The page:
Elijahmex wrote:I've been reading a whole lot how Discover can take for ever to increase limits.
Any creditor can. It's not just a matter of the creditor or the passage of time. One's credit profile and income are the primary considerations. Everyone's credit and income are not identical so you can't just rely on collecting anecdotal evidence from others to determine if you'll get CLI's and for how much. It's all about what you specifically qualify for. Those that barely squeezed in with an approval may not see a CLI and it may take them a long time to get one. Those who have credit profiles in better shape or show significant improvement can see earlier and larger CLI's.
Elijahmex wrote:I never used more than 15-20% of available credit. The first month I used 7% and PIF. The next 2 or maybe 3 months I used a little more and almost PIF, I always left a small balance around 25$.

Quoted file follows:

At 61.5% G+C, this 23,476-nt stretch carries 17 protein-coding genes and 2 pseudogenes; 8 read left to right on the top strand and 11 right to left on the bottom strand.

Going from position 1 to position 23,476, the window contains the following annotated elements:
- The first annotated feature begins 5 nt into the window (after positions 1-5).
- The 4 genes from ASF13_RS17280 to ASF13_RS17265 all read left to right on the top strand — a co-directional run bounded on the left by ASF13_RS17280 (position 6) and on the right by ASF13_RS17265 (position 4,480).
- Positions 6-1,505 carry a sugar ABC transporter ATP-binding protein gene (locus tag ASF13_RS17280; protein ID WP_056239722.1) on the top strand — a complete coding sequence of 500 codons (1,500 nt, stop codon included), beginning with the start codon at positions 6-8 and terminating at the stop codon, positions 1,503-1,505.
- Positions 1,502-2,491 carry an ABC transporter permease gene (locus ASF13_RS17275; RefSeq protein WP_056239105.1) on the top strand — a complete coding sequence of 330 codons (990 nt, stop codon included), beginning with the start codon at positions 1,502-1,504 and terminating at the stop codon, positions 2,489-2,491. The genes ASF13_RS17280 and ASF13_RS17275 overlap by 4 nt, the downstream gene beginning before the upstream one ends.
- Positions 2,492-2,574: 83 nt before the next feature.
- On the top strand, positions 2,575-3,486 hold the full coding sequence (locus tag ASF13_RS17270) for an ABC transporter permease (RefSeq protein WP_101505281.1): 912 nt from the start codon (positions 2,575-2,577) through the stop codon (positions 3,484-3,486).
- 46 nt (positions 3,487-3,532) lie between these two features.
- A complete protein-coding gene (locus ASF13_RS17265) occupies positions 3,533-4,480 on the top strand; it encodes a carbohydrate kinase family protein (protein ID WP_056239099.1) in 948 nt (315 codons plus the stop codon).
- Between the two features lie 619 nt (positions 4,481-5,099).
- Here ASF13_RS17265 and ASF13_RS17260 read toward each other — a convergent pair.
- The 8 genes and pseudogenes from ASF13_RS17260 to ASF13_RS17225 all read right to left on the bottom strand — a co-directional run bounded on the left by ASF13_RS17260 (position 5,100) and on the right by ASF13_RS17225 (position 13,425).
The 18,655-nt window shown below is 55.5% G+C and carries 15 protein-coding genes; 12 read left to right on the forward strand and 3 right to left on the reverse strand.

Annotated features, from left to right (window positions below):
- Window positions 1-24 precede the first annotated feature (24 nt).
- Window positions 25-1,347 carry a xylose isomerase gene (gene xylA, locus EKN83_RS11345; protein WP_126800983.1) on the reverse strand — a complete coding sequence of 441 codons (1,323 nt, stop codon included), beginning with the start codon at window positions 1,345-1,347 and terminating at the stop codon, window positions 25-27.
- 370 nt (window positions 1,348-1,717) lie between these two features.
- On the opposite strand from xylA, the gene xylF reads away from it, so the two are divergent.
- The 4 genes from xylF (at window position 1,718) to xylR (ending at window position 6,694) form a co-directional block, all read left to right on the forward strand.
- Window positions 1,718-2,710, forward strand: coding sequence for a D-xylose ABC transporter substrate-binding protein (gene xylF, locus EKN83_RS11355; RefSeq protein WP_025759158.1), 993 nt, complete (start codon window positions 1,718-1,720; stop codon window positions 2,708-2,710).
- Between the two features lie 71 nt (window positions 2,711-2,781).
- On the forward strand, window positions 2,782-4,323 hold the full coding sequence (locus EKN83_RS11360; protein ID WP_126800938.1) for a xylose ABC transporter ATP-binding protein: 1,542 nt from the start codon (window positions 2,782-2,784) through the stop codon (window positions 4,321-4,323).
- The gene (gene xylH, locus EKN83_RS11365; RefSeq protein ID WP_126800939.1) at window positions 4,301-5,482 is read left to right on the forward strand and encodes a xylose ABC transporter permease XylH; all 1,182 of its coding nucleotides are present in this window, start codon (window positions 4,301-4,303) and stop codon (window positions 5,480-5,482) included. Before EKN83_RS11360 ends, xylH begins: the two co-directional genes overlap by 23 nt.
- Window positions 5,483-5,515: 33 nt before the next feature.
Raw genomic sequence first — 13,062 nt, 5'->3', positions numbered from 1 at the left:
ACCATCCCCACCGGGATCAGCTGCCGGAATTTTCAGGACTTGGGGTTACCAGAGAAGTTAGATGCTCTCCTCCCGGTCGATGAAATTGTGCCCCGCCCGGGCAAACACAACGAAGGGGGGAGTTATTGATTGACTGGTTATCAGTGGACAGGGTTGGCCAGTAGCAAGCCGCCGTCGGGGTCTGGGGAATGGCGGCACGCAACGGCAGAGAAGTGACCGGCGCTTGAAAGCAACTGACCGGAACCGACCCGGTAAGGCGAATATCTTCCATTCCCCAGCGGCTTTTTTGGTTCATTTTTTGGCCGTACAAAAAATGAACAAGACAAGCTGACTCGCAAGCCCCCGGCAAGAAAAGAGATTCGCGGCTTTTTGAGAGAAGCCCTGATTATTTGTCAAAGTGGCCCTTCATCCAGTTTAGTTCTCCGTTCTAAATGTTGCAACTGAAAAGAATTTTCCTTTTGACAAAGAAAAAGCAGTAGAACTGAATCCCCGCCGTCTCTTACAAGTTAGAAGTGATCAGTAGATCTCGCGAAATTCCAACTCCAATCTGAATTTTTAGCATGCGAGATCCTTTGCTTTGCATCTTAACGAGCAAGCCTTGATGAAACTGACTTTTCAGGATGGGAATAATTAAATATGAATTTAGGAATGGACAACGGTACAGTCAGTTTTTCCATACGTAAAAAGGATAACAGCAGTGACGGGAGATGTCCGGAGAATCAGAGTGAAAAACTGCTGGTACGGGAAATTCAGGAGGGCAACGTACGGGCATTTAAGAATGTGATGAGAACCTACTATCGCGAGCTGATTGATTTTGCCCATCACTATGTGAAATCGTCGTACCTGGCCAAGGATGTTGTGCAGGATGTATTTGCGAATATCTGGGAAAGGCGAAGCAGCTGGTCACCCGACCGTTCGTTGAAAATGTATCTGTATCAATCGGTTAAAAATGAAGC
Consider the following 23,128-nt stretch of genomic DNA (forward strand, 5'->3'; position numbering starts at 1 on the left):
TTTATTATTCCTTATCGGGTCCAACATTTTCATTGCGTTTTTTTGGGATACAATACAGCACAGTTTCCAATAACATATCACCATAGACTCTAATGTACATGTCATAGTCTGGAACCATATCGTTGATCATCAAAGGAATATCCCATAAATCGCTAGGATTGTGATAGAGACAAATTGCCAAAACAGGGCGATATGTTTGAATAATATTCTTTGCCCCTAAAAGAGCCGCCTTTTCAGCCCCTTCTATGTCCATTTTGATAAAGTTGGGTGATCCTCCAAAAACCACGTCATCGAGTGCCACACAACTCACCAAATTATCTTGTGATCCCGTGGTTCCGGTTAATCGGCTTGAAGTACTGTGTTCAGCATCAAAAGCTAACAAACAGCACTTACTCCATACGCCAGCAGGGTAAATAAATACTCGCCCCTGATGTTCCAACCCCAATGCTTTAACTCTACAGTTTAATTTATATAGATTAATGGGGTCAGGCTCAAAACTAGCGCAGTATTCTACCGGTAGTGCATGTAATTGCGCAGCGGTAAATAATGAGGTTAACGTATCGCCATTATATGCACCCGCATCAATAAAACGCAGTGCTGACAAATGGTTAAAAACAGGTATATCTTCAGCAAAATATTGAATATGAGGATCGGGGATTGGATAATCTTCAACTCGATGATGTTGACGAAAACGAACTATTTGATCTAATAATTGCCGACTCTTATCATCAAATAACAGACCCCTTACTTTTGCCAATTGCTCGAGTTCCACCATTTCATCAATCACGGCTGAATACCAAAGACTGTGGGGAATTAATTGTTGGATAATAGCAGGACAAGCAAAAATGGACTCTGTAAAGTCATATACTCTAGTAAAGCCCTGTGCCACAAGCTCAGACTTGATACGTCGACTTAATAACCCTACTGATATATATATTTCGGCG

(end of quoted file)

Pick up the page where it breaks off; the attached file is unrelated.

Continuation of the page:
While low revolving utilization is a good thing it's not just the revolving utilization on the one account that matters. It's not just the one account itself that matters. One's entire credit profile matters.
Why are you leaving a small balance? Don't conflate "allow a small balance to report" with "carry a small balance". Report and carry are not the same thing. You can have a balance report even if you are paying the statement balance in full. It's all about the date you pay versus the report date. If you're paying the statement balance in full after the statement is generated and by the due date then the balance on statement date will report even though you're paying the statement balance in full. You do not need to carry a balance for scoring purposes and you're just incurring interest and losing your grace period. If you're using a card for rewards then do not carry a balance. Pay every statement balance in full. Even if you're not using a card for rewards you generally want to avoid incurring debt and interest.